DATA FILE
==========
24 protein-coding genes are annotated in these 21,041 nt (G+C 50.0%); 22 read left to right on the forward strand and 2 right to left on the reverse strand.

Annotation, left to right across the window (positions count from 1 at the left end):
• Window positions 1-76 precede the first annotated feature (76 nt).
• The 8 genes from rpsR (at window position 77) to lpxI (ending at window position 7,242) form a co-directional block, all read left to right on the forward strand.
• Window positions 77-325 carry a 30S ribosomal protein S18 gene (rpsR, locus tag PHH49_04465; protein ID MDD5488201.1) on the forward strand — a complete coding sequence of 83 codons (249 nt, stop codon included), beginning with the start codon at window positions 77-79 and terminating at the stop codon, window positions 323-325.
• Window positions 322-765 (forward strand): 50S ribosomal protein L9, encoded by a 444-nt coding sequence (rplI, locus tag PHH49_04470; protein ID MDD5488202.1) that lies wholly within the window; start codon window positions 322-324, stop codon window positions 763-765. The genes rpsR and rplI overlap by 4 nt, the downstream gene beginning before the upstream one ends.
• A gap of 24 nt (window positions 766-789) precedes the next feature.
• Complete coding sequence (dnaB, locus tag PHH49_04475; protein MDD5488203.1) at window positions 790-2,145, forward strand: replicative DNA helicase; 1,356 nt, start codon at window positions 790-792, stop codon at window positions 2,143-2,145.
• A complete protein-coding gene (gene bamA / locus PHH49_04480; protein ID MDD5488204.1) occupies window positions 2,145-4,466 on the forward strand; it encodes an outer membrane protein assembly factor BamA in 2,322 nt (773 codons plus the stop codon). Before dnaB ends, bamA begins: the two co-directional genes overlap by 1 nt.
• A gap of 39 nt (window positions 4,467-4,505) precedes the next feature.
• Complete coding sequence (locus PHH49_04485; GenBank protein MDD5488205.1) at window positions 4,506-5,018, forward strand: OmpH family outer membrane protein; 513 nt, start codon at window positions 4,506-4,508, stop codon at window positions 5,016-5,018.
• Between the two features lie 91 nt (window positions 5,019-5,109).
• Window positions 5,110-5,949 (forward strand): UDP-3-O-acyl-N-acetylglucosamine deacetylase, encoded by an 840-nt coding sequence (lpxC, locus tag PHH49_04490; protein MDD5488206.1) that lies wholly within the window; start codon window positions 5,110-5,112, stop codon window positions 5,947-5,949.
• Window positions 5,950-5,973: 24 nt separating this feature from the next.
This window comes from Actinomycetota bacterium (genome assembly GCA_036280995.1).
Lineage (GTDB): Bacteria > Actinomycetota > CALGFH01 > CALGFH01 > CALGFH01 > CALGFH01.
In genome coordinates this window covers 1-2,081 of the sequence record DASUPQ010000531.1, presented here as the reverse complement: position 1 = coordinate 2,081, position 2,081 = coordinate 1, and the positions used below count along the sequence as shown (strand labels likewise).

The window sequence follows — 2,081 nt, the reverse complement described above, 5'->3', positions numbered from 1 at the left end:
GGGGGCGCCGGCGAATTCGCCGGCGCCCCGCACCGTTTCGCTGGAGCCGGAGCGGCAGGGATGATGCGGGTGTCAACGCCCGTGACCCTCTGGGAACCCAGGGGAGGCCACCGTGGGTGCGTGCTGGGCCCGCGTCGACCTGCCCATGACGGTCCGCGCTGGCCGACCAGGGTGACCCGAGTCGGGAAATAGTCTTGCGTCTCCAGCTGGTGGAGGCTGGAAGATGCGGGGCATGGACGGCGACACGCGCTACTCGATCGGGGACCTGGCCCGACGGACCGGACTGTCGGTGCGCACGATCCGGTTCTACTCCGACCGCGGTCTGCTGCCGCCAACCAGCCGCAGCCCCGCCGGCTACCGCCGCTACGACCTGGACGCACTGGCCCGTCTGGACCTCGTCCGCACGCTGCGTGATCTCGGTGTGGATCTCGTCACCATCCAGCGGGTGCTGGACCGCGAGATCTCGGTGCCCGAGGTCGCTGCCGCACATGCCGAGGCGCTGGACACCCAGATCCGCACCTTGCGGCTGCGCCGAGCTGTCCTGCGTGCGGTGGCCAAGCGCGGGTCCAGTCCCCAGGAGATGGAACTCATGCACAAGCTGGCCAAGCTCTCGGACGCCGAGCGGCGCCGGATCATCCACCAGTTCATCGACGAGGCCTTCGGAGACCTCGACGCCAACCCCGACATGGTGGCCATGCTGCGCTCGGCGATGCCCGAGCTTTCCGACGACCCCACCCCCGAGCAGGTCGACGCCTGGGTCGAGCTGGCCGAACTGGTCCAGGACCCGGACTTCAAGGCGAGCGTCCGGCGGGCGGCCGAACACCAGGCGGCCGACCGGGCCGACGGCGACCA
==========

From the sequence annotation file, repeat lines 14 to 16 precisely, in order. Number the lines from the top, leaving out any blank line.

• Window positions 5,950-5,973: 24 nt separating this feature from the next.
This window comes from Actinomycetota bacterium (genome assembly GCA_036280995.1).
Lineage (GTDB): Bacteria > Actinomycetota > CALGFH01 > CALGFH01 > CALGFH01 > CALGFH01.